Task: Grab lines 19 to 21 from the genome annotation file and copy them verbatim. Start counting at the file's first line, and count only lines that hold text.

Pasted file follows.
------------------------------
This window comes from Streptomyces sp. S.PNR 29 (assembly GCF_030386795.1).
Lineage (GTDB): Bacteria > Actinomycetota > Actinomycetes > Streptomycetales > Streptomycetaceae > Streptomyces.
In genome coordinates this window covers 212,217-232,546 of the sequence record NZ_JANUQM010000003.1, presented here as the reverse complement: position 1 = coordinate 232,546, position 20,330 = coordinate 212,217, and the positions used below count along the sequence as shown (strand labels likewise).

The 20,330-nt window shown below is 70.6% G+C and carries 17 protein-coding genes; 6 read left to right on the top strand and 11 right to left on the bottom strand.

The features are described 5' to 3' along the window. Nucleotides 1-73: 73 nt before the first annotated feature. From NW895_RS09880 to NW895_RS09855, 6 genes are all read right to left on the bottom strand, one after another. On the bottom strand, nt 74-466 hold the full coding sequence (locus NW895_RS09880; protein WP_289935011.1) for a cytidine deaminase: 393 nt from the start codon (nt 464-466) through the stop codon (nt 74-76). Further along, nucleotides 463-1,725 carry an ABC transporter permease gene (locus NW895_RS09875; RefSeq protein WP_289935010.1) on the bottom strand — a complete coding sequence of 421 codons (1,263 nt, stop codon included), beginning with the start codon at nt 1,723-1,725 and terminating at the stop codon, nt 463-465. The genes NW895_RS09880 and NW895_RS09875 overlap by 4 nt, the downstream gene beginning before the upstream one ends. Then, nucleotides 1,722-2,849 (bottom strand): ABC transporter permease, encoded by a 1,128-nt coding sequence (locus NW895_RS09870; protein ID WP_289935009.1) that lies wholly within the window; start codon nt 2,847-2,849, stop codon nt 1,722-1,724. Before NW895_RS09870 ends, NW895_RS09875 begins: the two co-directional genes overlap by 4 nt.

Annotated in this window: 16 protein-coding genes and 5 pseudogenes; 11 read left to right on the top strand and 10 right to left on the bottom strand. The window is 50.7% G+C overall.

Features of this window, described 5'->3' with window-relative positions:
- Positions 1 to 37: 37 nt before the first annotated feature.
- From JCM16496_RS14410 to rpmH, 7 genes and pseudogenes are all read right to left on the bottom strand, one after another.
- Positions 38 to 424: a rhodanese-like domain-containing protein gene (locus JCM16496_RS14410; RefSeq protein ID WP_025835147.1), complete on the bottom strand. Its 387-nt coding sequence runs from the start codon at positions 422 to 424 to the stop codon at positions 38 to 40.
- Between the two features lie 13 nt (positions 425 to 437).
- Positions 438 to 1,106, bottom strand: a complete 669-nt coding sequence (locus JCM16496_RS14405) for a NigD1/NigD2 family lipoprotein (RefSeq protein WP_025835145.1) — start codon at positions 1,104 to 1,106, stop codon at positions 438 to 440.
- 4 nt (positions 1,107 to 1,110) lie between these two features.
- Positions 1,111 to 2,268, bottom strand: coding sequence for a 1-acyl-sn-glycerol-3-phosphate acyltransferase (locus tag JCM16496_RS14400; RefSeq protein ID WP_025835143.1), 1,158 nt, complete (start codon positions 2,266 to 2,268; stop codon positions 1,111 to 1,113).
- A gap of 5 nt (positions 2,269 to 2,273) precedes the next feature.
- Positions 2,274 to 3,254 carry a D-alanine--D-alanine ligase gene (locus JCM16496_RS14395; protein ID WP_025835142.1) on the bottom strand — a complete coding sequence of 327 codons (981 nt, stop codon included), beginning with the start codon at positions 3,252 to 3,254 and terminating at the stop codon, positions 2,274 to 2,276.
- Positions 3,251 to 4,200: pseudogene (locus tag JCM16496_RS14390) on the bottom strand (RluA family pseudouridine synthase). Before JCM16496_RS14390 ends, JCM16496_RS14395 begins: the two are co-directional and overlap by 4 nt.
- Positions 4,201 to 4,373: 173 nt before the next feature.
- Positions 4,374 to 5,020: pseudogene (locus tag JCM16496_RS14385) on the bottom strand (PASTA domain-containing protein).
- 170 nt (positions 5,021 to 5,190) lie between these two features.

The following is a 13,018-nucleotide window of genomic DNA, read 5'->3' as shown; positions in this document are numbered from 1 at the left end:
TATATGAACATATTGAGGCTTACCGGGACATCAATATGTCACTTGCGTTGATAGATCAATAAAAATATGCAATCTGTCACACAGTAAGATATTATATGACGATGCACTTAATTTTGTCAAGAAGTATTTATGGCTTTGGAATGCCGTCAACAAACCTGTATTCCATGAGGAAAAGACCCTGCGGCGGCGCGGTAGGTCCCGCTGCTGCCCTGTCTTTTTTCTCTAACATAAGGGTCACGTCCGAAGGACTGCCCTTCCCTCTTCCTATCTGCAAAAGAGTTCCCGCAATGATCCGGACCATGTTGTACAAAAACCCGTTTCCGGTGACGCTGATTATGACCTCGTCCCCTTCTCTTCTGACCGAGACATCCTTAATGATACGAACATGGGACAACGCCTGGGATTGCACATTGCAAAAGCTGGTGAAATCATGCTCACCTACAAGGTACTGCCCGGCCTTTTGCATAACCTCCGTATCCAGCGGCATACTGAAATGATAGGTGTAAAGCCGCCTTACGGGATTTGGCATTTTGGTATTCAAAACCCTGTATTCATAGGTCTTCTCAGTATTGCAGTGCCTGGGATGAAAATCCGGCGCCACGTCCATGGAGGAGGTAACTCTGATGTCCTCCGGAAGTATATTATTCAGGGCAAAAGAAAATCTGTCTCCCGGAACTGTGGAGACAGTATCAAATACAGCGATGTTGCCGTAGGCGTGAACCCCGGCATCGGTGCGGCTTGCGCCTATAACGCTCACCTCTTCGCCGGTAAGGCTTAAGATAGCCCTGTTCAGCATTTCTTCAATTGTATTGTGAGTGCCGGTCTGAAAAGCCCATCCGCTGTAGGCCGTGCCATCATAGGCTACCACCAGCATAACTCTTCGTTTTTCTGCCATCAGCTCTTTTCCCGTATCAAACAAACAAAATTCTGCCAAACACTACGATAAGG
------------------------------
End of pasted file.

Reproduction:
- Positions 4,374 to 5,020: pseudogene (locus tag JCM16496_RS14385) on the bottom strand (PASTA domain-containing protein).
- 170 nt (positions 5,021 to 5,190) lie between these two features.

The following is a 13,018-nucleotide window of genomic DNA, read 5'->3' as shown; positions in this document are numbered from 1 at the left end: